You probably know comedic actors Keegan-Michael Key and Jordan Peele best from their time together doing tons of impressions on MADtv. After that, they went their separate ways working on shows like Reno 911! and Childrens Hospital respectively. But sometimes fate has a way of bringing people back together. Around the same time that Key had a series get cancelled and Peele had a pilot not get picked up, the two decided to join forces once again and make their own show with their own rules. That show, aptly titled Key & Peele premieres Tuesday, January 31st on Comedy Central at 10:30 ET/9:30 CT. We recently had the pleasure of speaking with the two creators and they give us the low down on the new show, their favorite impressions and how they can be nice in an industry that’s made to be mean.
To begin, it’s gotta be a very exciting time for y’all with your show coming out soon.
Keegan: Yeah, exciting’s one really good word. I think another good word might be overwhelming (laughs) cause there’s a lot of press going on and there’s also market stuff. It’s funny cause as we’re talking to you; we just finished a wardrobe fitting, so it’s been like a cavalcade of things taking place. But it’s exciting and I can’t think of a better way to describe it other than like a dream coming true.
Jordan: Yeah, we’ve both been doing sketch comedy for so long, like over 20 years between the two of us that to be able to actually be here and be able to produce and write and star in our own show, we just realized it’s something that few people get to do. We’re through the moon.
I know you both worked on MADtv together. Is that how you first met?
Keegan: We met before MADtv. We met in Chicago when I was with the Second City and Jordan was working at a theater in Amsterdam called Boom Chicago. And for a couple of years there, there’d be a week every year where the main stage cast of the Second City would go to Amsterdam and the main stage cast of Boom Chicago would come to Chicago. And I didn’t work on the main stage on Second City; I worked on the other stage the ETC stage. So I had the opportunity to spend time with Jordan when they would come over and visit us from Amsterdam. We hit it off right away.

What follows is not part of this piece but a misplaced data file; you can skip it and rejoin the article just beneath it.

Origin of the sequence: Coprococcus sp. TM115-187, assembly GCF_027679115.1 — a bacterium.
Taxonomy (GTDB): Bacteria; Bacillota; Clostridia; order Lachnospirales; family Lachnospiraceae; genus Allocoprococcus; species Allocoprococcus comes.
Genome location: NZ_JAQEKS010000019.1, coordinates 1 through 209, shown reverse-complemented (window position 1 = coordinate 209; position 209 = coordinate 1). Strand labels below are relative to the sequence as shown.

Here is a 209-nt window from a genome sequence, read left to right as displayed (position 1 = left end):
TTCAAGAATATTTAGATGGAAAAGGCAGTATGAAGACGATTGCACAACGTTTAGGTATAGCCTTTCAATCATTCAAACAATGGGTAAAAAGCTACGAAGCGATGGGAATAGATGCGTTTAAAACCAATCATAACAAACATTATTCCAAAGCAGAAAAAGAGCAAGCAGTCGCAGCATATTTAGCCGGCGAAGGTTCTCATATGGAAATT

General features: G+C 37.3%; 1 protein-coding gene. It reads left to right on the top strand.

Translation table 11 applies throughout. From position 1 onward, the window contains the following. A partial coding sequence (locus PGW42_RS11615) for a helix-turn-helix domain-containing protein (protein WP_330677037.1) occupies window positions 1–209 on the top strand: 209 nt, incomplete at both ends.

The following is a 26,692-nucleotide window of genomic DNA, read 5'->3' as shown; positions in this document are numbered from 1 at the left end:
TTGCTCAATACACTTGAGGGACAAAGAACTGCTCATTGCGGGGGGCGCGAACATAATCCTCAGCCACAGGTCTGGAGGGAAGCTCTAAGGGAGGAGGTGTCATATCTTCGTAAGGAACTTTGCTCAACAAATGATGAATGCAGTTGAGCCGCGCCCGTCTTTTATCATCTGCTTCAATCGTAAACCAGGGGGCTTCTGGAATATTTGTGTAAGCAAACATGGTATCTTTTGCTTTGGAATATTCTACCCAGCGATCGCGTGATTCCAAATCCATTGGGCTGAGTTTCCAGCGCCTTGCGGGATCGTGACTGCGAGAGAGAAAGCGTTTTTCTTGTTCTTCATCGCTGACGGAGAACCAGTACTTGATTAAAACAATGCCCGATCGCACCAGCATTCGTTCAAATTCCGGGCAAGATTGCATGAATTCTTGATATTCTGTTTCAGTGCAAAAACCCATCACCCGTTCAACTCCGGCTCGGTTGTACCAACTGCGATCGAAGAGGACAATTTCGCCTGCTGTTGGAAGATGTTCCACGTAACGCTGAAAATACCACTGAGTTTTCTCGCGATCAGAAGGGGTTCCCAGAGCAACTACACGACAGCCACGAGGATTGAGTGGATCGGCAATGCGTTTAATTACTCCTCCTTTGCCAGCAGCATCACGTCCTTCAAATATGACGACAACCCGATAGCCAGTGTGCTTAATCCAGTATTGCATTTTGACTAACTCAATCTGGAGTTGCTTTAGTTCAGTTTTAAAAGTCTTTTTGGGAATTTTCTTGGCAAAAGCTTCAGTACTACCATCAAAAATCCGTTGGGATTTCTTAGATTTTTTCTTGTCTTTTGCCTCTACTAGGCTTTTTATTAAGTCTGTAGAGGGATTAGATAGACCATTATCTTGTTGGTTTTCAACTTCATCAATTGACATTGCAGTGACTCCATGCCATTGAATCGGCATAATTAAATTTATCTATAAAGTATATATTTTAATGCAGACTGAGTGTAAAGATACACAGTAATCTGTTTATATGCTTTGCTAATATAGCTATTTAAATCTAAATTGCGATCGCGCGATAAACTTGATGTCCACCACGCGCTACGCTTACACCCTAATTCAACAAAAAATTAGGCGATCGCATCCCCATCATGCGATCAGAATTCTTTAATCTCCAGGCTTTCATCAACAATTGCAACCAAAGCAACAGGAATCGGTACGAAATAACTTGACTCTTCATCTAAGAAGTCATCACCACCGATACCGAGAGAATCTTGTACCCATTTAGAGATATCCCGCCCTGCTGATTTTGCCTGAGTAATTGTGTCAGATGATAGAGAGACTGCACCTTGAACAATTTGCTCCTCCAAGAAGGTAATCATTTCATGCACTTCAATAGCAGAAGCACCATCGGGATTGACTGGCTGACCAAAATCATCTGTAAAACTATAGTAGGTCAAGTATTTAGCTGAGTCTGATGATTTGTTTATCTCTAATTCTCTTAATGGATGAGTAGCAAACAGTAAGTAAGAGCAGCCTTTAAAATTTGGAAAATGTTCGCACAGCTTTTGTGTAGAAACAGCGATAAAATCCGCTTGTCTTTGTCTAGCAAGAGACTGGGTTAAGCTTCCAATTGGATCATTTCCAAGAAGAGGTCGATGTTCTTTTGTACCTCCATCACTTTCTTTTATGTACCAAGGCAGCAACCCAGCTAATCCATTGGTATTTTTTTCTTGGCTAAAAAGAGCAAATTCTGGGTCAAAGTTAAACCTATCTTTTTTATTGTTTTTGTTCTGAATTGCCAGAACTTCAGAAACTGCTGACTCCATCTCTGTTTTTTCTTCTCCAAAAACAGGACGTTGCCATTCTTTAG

Jordan: Yeah I was in Amsterdam for a while but both of us also spent a good amount of time doing comedy in Chicago. And in Chicago, anybody that’s doing improv and sketch sort of knows each other; it’s a big but tight knit community. And it was really destiny. As soon as I came back for that swap, we got introduced to one another immediately. So at that point Keegan was sort of taking Chicago by storm and winning awards and stuff and just really maybe the be st sketch performer ever to come through there really.
Keegan: Oh my goodness! What a thing to say!
Jordan: I’m gonna throw that out there…We were immediate friends. Not really fans of each other but being two black sketch performers there’s not a whole lot of us out there really grinding on it in the early days. So we have a lot in common. And also we have white moms.